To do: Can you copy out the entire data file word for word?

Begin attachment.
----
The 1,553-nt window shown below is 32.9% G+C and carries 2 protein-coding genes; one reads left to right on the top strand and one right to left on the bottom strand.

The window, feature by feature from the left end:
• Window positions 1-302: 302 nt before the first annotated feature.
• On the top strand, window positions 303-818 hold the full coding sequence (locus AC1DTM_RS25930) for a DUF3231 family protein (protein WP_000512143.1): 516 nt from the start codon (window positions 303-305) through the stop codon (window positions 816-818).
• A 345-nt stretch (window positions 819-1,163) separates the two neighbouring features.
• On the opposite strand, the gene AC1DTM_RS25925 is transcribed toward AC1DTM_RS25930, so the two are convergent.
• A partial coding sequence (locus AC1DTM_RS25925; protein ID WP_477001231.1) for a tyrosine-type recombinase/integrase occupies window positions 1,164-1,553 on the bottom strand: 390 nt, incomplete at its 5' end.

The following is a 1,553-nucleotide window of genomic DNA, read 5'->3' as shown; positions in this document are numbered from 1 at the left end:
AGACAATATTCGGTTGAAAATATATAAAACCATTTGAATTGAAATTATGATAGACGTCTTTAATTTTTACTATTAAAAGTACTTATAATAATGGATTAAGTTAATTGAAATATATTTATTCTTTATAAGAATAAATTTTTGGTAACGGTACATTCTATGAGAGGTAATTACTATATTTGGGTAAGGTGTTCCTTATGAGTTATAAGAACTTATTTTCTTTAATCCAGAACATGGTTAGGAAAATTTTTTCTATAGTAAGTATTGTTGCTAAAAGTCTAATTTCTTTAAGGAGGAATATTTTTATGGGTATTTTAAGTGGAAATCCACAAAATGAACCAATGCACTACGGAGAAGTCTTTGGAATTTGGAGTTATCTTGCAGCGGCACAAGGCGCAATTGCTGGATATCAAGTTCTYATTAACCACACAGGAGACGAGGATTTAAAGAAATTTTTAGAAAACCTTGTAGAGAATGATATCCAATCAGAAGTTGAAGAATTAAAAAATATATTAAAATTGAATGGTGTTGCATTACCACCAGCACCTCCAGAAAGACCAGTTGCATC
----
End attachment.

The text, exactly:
The 1,553-nt window shown below is 32.9% G+C and carries 2 protein-coding genes; one reads left to right on the top strand and one right to left on the bottom strand.

The window, feature by feature from the left end:
• Window positions 1-302: 302 nt before the first annotated feature.
• On the top strand, window positions 303-818 hold the full coding sequence (locus AC1DTM_RS25930) for a DUF3231 family protein (protein WP_000512143.1): 516 nt from the start codon (window positions 303-305) through the stop codon (window positions 816-818).
• A 345-nt stretch (window positions 819-1,163) separates the two neighbouring features.
• On the opposite strand, the gene AC1DTM_RS25925 is transcribed toward AC1DTM_RS25930, so the two are convergent.
• A partial coding sequence (locus AC1DTM_RS25925; protein ID WP_477001231.1) for a tyrosine-type recombinase/integrase occupies window positions 1,164-1,553 on the bottom strand: 390 nt, incomplete at its 5' end.

The following is a 1,553-nucleotide window of genomic DNA, read 5'->3' as shown; positions in this document are numbered from 1 at the left end:
AGACAATATTCGGTTGAAAATATATAAAACCATTTGAATTGAAATTATGATAGACGTCTTTAATTTTTACTATTAAAAGTACTTATAATAATGGATTAAGTTAATTGAAATATATTTATTCTTTATAAGAATAAATTTTTGGTAACGGTACATTCTATGAGAGGTAATTACTATATTTGGGTAAGGTGTTCCTTATGAGTTATAAGAACTTATTTTCTTTAATCCAGAACATGGTTAGGAAAATTTTTTCTATAGTAAGTATTGTTGCTAAAAGTCTAATTTCTTTAAGGAGGAATATTTTTATGGGTATTTTAAGTGGAAATCCACAAAATGAACCAATGCACTACGGAGAAGTCTTTGGAATTTGGAGTTATCTTGCAGCGGCACAAGGCGCAATTGCTGGATATCAAGTTCTYATTAACCACACAGGAGACGAGGATTTAAAGAAATTTTTAGAAAACCTTGTAGAGAATGATATCCAATCAGAAGTTGAAGAATTAAAAAATATATTAAAATTGAATGGTGTTGCATTACCACCAGCACCTCCAGAAAGACCAGTTGCATC